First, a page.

Journalists lay assault charges against police

Journalists lay assault charges against police

Journalists who responded to an invitation from the Presidency, to attend the commissioning of a COVID-19 isolation facility at Windhoek Central Hospital, were denied access and escorted from the venue by the police.
They have now opened a case of assault (CR 86/06/2020) against officers who removed them.
At the occasion, reporters whose names were not on a list, including NBC staff, were denied entry.
Jemima Beukes of the Namibian Sun and Charmaine Ngatjiheue of The Namibian were some of those blocked from covering the event this morning.
The journalists have been informed that they are not allowed inside as part of the government’s regulate not to have more than 50 people at a gathering.
"At this point, I live in fear," said Beukes.
"I feel we were deliberately shut out because we ask too many questions which have often embarrassed the President and his ministers," she said.
Ngatjiheue said, "a few colleagues and I were standing outside the fenced area and we tried to raise our concerns with the relevant people such as the Ministry of Information and Communication Technology (MICT) and the health ministry but this proved futile.
"Jemima [Beukes] and I eventually decided to stage a peaceful protest and walked inside the venue because we felt we were being censored by the Presidency and the Government as a whole. We walked in and the police chased after us, and eventually caught up to us, placed their hands on us in a rough manner and tried to pull us towards the exit but that did not deter us because we wanted to take a picture and Jemima kept saying let’s keep moving. The officer who held me was not as rough but the one who handled Jemima was too rough, pulling and pushing her, to a point that she almost leaned against the car. Mind you, this was in full view of the president.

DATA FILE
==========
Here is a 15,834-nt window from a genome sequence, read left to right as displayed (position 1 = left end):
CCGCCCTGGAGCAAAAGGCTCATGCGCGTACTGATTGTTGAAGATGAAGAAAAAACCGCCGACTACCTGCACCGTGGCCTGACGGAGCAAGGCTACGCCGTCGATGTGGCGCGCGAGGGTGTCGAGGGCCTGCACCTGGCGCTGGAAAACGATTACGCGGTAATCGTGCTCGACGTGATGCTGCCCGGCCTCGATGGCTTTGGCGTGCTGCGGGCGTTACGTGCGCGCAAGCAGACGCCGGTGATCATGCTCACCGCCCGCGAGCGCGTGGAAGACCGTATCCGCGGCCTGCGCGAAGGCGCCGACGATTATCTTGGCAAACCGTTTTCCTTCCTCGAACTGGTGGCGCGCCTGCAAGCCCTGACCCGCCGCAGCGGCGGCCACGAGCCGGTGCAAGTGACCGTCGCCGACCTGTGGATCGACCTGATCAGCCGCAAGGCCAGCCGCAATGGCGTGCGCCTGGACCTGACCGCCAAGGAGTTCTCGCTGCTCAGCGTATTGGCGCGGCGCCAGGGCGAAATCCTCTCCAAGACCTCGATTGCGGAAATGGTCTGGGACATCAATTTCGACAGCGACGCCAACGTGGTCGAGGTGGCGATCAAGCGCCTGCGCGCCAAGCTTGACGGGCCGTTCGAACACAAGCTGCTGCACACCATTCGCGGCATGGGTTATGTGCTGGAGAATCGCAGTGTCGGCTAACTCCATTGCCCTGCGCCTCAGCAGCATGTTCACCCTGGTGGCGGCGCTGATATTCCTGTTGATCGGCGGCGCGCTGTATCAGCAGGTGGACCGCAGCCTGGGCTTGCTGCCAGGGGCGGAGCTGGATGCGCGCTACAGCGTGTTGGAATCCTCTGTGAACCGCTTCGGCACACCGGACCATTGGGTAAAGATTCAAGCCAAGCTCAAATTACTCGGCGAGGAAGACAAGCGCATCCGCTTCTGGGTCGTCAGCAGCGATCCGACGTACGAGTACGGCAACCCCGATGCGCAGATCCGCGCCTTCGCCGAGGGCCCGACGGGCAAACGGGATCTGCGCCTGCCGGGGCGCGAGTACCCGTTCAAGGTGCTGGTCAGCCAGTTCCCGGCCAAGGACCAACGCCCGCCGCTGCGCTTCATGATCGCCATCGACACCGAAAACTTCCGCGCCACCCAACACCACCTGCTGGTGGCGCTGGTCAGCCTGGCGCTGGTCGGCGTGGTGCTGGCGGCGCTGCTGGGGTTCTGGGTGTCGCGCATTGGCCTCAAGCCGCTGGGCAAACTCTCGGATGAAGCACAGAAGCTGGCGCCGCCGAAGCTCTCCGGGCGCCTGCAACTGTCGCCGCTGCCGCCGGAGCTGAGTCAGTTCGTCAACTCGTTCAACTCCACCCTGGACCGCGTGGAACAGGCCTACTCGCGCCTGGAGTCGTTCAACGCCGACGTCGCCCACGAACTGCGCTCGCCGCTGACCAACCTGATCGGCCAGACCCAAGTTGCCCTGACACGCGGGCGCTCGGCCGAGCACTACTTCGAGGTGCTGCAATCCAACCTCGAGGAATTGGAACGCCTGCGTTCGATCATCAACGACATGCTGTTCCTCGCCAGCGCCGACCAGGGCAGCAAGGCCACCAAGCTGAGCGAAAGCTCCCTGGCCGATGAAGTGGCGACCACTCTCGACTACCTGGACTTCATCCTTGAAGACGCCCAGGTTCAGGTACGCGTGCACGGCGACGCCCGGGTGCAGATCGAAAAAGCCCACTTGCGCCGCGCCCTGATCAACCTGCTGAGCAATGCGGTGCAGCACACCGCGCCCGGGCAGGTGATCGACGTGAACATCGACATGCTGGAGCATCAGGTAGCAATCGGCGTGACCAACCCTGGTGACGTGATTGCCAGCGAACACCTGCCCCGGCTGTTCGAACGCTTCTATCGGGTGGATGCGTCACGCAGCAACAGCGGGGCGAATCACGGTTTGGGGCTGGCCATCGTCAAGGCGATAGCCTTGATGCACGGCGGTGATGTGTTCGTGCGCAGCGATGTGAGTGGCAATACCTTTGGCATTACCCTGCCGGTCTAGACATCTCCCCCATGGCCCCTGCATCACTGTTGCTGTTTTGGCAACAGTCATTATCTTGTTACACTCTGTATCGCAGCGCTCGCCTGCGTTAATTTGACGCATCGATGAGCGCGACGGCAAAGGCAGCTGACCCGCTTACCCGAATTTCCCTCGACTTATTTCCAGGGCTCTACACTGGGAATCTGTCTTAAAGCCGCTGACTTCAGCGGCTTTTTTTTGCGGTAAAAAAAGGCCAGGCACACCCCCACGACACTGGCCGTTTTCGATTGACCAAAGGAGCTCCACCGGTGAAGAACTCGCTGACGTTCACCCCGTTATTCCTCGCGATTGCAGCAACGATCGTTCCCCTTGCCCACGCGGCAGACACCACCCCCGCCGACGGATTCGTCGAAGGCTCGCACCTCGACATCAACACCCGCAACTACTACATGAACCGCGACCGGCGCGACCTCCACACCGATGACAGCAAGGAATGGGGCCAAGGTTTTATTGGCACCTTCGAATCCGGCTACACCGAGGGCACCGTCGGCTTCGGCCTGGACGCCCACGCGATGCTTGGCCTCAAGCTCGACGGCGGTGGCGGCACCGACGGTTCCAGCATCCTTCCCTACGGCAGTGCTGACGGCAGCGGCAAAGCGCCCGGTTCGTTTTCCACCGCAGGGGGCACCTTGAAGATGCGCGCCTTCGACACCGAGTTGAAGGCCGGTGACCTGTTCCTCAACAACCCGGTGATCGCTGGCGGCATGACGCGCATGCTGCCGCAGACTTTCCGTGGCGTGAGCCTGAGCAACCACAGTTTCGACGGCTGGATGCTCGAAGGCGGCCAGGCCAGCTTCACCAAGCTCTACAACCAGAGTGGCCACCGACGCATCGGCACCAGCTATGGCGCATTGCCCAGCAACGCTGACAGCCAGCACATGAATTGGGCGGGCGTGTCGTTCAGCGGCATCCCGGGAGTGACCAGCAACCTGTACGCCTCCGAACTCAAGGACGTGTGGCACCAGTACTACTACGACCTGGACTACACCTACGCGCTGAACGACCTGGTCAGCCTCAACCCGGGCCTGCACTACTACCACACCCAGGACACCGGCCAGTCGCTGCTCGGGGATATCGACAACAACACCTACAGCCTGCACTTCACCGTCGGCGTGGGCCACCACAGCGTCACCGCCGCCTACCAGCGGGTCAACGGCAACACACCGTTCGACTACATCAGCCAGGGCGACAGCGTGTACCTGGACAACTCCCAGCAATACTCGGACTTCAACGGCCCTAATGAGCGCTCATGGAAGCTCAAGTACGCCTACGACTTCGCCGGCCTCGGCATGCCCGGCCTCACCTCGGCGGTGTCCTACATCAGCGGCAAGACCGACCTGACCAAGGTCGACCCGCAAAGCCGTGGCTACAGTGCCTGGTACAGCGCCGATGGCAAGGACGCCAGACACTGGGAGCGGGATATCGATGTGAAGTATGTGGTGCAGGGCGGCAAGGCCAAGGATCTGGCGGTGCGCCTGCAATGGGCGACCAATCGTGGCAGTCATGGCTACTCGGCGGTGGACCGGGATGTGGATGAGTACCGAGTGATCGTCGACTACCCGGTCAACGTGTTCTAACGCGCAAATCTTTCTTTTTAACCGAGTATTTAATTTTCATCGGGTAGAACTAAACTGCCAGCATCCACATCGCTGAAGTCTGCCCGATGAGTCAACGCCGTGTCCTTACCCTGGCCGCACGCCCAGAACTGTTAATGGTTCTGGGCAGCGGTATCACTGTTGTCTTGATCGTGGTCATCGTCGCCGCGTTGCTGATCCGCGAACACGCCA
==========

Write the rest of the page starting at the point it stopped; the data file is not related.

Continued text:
"At the exit, a policewoman nonchalantly asked us, ‘what if you were shot’," said Ngatjiheue.
Several journalists expressed outrage on social media at the treatment of journalists at the event and called the barring of journalists censorship.
RSF rated Namibia first in Africa and 23rd in the world in its annual World Press Freedom Index.
Questions sent to Dr Alfredo Hengari, the Presidency's Press Secretary went unanswered.